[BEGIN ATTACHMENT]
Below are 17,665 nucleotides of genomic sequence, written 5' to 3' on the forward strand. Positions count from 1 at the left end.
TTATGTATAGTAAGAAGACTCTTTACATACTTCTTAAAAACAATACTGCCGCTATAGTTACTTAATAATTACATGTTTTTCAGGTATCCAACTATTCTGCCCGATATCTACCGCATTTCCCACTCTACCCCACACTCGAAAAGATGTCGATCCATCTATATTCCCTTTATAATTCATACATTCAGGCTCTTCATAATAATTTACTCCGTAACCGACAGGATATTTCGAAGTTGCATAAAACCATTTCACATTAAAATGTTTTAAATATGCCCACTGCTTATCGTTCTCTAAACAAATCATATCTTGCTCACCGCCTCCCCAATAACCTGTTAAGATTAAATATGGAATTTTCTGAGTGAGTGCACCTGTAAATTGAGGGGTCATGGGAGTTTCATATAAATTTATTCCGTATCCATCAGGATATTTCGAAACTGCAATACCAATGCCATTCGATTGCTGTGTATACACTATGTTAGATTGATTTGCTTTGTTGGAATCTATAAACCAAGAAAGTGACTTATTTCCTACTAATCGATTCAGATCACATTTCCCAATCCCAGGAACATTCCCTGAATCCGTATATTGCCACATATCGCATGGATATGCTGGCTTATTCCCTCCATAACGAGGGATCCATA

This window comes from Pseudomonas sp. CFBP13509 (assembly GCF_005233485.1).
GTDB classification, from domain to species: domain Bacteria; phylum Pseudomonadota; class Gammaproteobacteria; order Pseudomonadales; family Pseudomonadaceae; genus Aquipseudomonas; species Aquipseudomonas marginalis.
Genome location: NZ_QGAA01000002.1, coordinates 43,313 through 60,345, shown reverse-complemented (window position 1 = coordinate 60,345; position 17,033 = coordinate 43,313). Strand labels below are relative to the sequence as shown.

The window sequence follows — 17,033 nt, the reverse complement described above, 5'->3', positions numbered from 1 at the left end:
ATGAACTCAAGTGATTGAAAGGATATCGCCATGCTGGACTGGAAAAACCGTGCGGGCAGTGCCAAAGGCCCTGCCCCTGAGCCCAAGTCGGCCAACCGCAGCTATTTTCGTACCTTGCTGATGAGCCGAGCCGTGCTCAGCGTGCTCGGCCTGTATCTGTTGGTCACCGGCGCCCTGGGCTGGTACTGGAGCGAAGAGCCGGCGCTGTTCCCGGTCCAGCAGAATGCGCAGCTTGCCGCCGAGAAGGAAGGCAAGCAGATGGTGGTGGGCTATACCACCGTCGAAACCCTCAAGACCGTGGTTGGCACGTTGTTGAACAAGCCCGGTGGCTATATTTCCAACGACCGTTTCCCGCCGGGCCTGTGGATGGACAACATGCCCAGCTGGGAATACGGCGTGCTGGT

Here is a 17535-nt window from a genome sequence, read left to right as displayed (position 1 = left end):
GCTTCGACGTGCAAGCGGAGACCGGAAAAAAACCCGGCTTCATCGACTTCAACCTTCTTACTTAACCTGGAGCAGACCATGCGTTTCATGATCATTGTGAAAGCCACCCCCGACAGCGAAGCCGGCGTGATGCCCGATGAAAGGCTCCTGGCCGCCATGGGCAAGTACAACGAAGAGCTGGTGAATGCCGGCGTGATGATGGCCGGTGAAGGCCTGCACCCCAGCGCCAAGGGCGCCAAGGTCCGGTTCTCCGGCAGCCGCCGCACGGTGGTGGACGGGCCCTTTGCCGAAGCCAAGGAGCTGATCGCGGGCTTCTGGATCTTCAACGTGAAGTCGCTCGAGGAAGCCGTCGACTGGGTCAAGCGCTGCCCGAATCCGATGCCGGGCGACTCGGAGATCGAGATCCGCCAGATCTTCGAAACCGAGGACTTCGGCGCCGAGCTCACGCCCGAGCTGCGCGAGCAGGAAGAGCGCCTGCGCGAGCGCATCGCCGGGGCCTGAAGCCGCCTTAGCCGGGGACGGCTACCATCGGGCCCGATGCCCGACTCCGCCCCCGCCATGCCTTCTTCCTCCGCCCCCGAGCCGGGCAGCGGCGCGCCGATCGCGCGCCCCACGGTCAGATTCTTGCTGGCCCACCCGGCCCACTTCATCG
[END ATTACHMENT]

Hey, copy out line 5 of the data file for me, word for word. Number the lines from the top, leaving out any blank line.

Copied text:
Genome location: NZ_QGAA01000002.1, coordinates 43,313 through 60,345, shown reverse-complemented (window position 1 = coordinate 60,345; position 17,033 = coordinate 43,313). Strand labels below are relative to the sequence as shown.